Monday, May 16, 2011

Desire, sexual misconduct and deactivation of cortical areas

It must not be assumed that people who are brilliant in their work, rational in their thinking, caring in their attitude and sympathetic to others in their daily life are necessarily acting “out of character” when confronted with strong desires.

There are situations, and powerful sexual desire is almost certainly one of them, when a person is no longer in control of his or her actions. I say “almost certainly” for I have not seen the results of any experiments on this topic. But there have been papers on the cerebral activity that accompanies intense feelings of love as well as sexual activity. These have shown that, in addition to cortical areas that are active during these experiences, the two states, and especially the latter, lead to de-activation of large parts of the cortex.

Included in the de-activated areas are those which are traditionally thought to be important for judgment. Hence, this cortical de-activation may provide the reason for why we “take leave of our senses” in these conditions and sometimes behave in ways which are injurious to ourselves and others, as well as being incomprehensible and “out of character”.

One consequence is that we are less judgmental about those we love; another consequence is that we are also less judgmental about ourselves, our actions and even our future. Put more briefly, the first and highest priority is satisfy the desire.

How else to account for why great and honourable men and women have risked their future in trying to satisfy their desire, often through behaviour that is incomprehensible and “out of character”?

It is also important to note, as a reflection of brain specializations, that this lapse in judgment is not universal. One who takes "leaves of his senses" in matters of love or desire may be quite rational in judgment of mathematical or historical or scientific problems. In other words, it is not the faculty of judgment that is lost but only judgment in certain domains.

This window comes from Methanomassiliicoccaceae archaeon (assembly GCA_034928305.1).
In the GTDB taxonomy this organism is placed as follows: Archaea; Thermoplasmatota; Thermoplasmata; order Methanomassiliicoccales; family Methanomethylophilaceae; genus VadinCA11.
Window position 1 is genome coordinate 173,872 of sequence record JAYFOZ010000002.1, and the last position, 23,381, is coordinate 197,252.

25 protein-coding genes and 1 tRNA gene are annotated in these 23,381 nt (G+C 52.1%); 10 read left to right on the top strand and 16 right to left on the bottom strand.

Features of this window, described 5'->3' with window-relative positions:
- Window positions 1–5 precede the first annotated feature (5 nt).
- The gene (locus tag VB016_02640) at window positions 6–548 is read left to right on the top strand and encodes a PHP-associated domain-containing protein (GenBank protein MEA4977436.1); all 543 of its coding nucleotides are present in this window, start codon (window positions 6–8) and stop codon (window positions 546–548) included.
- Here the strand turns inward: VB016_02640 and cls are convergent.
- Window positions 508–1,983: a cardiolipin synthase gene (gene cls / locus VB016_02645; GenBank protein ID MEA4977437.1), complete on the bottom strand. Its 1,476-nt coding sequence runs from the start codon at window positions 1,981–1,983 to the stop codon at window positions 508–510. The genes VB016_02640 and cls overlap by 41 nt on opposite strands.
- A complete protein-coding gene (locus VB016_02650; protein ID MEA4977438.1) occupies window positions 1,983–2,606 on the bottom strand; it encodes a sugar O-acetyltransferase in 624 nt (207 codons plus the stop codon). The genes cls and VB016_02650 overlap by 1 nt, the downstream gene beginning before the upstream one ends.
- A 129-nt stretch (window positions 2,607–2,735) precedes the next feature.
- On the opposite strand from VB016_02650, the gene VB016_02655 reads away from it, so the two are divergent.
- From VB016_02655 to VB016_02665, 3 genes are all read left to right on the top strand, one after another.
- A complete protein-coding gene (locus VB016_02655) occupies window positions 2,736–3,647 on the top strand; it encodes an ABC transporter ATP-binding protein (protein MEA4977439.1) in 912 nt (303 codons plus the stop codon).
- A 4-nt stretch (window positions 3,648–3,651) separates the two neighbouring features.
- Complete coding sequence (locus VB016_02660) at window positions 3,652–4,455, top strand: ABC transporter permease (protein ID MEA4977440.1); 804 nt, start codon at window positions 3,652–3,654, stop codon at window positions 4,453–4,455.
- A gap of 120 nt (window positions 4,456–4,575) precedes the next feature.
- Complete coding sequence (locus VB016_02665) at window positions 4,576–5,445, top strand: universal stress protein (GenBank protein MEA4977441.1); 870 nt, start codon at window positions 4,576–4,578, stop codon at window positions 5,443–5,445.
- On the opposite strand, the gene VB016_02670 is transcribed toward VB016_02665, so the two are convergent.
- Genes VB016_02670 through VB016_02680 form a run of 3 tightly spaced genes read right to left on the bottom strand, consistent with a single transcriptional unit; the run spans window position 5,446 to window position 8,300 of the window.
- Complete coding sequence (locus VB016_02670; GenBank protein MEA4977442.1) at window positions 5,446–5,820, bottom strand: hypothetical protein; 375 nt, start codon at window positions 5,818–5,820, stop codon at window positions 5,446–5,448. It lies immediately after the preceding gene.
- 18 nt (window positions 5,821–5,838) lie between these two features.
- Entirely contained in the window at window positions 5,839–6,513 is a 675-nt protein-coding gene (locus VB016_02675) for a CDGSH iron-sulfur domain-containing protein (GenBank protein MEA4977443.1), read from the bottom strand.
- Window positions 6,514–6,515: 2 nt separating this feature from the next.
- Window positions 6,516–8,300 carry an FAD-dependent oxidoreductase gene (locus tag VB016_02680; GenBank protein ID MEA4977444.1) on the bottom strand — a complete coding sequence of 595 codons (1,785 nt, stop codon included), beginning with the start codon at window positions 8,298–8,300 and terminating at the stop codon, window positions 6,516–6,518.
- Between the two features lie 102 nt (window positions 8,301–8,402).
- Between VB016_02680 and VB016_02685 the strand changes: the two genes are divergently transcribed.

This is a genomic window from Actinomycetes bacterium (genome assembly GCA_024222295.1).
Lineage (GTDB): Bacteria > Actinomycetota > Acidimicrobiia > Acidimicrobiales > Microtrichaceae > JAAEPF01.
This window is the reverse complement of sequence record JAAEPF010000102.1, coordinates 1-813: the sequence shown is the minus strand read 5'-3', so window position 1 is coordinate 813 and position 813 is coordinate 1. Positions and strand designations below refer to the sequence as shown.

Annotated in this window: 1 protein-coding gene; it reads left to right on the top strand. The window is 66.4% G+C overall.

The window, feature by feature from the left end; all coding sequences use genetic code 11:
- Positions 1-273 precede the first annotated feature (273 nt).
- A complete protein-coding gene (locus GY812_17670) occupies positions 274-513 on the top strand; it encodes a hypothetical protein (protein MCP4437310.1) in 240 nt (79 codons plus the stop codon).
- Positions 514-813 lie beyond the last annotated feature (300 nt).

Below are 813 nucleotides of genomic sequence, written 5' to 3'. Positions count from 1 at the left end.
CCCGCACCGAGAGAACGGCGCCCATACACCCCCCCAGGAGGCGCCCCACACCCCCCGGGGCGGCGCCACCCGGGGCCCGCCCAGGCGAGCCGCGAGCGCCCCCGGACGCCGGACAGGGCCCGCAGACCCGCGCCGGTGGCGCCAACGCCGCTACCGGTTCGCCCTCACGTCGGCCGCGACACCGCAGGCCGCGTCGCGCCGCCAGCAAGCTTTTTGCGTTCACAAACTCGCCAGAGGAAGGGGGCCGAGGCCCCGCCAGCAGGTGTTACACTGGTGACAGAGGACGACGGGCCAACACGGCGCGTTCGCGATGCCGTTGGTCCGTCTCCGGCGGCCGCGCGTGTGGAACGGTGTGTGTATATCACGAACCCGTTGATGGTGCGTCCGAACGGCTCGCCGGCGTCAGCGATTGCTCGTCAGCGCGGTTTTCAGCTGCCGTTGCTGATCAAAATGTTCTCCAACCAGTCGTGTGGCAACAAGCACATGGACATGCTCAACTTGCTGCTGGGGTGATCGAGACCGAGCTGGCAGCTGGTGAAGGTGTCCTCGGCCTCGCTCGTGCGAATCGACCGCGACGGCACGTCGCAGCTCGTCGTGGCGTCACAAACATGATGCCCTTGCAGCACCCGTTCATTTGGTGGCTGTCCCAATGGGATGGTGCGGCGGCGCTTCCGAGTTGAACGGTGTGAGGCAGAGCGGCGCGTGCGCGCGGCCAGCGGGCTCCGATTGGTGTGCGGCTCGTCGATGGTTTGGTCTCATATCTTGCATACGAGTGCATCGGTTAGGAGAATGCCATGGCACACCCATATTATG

Whenever the world is mesmerized by the downfall of one man through a momentary lapse of judgment, we might do well to recall that in situations of love and desire, we may not be in control of our actions, or be in only minimal control of our actions because of the de-activation of our cortex. Consequently, we should not be too quick to pass a moral judgment.

2 comments:

Sarah said...

I'm struggling to understand where you're coming from with this post. We shouldn't be too quick to pass moral judgement because if he did try and rape her then it could all be because his cortex was deactivated?

I'd be interested to know which articles you're referring to in this post.

Seb said...

Sarah…I understand your concern. Rape is a heinous crime, and I lament every time I hear of it. I, too, have struggled, but my struggle has been in trying to decide what kind of judgment to pass on those who transgress in this way. If I am right in supposing that an abnormally de-activated cortex is one of the main reasons why otherwise rational and reasonable people commit such heinous crimes, then the remedy does not lie in passing a moral judgment. Incarcerate them in prison, by all means! Protect women from them by keeping the transgressors locked up, even indefinitely, or by other means, absolutely! Banish them from the society of women, Yes! But passing moral judgment? I am hesitant.

The articles I referred to are in the post. As I said, I surmise that what holds true for love and sexual activity is probably also true for extreme states of desire, but that the relevant experiments have not been done and would indeed be very difficult to do.

Semir Zeki